So the project becomes to strengthen the strand that is working for justice and a sustainable balance with the biosphere — I call that science, though it has to be admitted that this is a signaling word for a whole strand of history, which includes in it democracy, justice, progress, etcetera. Then, against that, there’s capitalism, again a signal word for feudalism, patriarchy, and all the older power systems of the few over the many, most of which emerged with agriculture about 10,000 years ago. That power system has an ancient lineage and is hard to beat.
Into this mythic dualism, lots of elements of history can be slotted, but it is a view from space, or a sock puppet play, very Manichean, and maybe often unhelpful. Maybe it’s my own false dichotomy, but I still feel it has some explanatory power. So it’s not the future over the past, except as a version of this: It’s science over capitalism.
JB: I’m interested by your decision to define the conflict as science versus capitalism, because it forces us to think about a lot of these questions differently and to recognize that many things we don’t usually think of as technologies — economic policy, finance, social justice, education, and all the other drivers of social change — can be usefully treated as precisely that. But doesn’t it also demand we recognize the real challenge isn’t electrifying the grid or rolling out solar panels, it’s a much more fundamental realignment of political power?
KSR: Yes, I think that’s right. Technology can be thought of as machinery only, but here computers are really helpful as an analogy; they have to have both hardware and software. In civilization as a technology, as with computers, the software is crucial; otherwise it’s just an inert hunk of metal and plastic. So in this case, we need to focus on software technologies like finance, economics, law, and politics. Then justice becomes a technology, and language itself. This blows up questions like, “Can there be a technological solution without political reform?” Maybe people are there asking, “Could we just make new machines that would overcome the disastrous effects of our unjust and unsustainable political economy, which is to say neoliberal capitalism?”
I think the answer to that is no. We need to change our political economy so that a single index, profit, isn’t our measure of doing well. We need to figure out a financial system that pays us for doing things good for the biosphere, including all its citizens, human and not — this would be safest, and indeed it’s necessary for humans — rather than rewarding activities that hurt people and biosphere, which profit-seeking will do.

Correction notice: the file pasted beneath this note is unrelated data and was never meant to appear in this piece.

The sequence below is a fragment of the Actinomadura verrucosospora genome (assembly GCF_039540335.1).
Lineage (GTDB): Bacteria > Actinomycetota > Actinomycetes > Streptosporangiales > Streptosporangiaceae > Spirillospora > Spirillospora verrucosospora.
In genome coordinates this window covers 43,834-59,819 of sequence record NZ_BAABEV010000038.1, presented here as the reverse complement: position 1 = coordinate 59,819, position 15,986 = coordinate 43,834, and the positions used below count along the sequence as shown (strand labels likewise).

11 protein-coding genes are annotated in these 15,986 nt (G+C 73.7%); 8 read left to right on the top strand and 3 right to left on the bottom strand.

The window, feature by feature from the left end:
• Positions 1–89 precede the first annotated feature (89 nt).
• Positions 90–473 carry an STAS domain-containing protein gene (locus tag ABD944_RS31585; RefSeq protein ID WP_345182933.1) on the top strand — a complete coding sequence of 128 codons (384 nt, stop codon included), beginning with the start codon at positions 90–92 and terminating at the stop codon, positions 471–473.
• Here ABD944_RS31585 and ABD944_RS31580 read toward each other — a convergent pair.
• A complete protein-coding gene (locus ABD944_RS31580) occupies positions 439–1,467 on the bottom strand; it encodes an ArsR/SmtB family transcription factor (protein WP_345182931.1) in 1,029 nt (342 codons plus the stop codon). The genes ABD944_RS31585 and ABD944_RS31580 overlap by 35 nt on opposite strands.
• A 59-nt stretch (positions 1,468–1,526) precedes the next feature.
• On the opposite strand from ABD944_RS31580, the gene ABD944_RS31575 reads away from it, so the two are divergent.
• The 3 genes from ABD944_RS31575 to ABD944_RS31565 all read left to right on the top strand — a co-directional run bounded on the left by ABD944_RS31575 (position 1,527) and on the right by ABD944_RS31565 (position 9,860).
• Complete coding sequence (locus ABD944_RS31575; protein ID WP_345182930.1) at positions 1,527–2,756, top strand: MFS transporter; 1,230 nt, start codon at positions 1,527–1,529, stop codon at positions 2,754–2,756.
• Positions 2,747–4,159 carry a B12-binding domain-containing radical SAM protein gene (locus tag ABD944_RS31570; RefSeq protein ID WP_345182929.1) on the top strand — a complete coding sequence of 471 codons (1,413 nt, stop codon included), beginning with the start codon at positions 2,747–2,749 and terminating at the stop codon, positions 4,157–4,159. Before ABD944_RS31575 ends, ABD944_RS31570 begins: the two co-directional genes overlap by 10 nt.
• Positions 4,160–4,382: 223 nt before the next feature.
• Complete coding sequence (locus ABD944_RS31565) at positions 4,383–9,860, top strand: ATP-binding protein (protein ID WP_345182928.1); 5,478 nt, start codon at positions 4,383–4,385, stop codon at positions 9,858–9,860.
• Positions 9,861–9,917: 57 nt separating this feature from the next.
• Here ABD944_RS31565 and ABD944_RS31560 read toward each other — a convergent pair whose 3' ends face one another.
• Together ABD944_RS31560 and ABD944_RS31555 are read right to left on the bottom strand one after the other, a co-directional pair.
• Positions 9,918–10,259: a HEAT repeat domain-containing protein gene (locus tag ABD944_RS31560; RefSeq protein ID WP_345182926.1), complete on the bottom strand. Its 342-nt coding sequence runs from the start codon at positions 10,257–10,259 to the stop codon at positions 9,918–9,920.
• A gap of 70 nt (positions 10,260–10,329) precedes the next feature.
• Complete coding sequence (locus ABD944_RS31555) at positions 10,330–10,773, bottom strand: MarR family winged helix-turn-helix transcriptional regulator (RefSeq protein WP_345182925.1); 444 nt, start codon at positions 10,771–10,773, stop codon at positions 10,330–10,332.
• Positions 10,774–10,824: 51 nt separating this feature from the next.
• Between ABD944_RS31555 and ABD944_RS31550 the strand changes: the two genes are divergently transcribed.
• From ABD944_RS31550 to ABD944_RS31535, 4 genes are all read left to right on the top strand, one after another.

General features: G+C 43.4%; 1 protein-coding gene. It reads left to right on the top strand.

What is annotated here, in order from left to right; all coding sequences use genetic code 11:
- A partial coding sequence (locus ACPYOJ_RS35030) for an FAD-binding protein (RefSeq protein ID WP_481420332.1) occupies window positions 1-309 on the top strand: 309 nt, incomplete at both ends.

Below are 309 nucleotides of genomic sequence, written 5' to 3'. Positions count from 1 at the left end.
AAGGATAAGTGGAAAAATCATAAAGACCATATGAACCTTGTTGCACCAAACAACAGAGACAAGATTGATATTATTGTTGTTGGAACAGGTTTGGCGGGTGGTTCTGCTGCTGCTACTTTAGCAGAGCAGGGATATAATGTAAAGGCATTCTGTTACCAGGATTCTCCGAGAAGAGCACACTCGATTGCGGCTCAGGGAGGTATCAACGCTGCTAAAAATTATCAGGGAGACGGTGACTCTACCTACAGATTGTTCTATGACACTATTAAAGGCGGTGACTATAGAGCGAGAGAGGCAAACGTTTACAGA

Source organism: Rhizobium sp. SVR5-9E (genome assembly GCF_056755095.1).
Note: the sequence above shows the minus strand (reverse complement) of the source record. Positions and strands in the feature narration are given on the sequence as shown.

Capital gets invested at the highest rate of return. That’s the law, often literally the law. Repairing the biosphere and creating justice among humans is not the highest rate of return now. So it won’t happen. End of story.
Or beginning of new chapter. This is what we’re seeing in new terms like Modern Monetary Theory, full employment, carbon quantitative easing, the social cost of carbon, universal basic income and services, Half Earth plans, and wage parity. Also in the return of older terms like socialism, or social security. All these ideas or systems or software technologies are being proposed to get out of the death spiral of neoliberal capitalism. What I find interesting and really encouraging is that these ideas are being discussed by people in the central banks and the national governments and the international diplomatic community. Even among economists, who for the most part have devoted all their work to an analysis of capitalism. These are no longer marginal or science fictional ideas; they are on the table as potential legislation.
JB: Those ideas and that sense a new world is being brought into being around us is very much a part of “The Ministry for the Future,” which, despite the grief and anger that make it so wrenching to read, shares the essentially utopian vision of your work in general. But it’s often not easy to see how much change is afoot, if only because, as Mark Fisher put it, capitalism occupies the horizons of the thinkable. Do you think this difficulty contributes to the sense of despair and powerlessness so many people feel at the moment?
KSR: Yes. I think of it in terms known to many now: ideology, hegemony, structure of feeling, capitalist realism: “There is no alternative.” And so on. It’s been 40 years of a dominant political economy, following a couple of centuries of expanding capitalist power over world history, so it’s hard to imagine how that could change. Thus the famous Jameson/Zizek slogan: “Easier to imagine the end of the world than the end of capitalism.”
But I think now there’s also a widespread feeling that it can’t go on. And what can’t go on won’t go on. Capitalism is breaking the system, meaning people’s lives and the biosphere. We’re on the brink of causing a mass extinction event that will hammer humans, too; it’s not just climate change, which can be imagined as a matter of turning down the thermostat, but a much wider habitat collapse — our only habitat.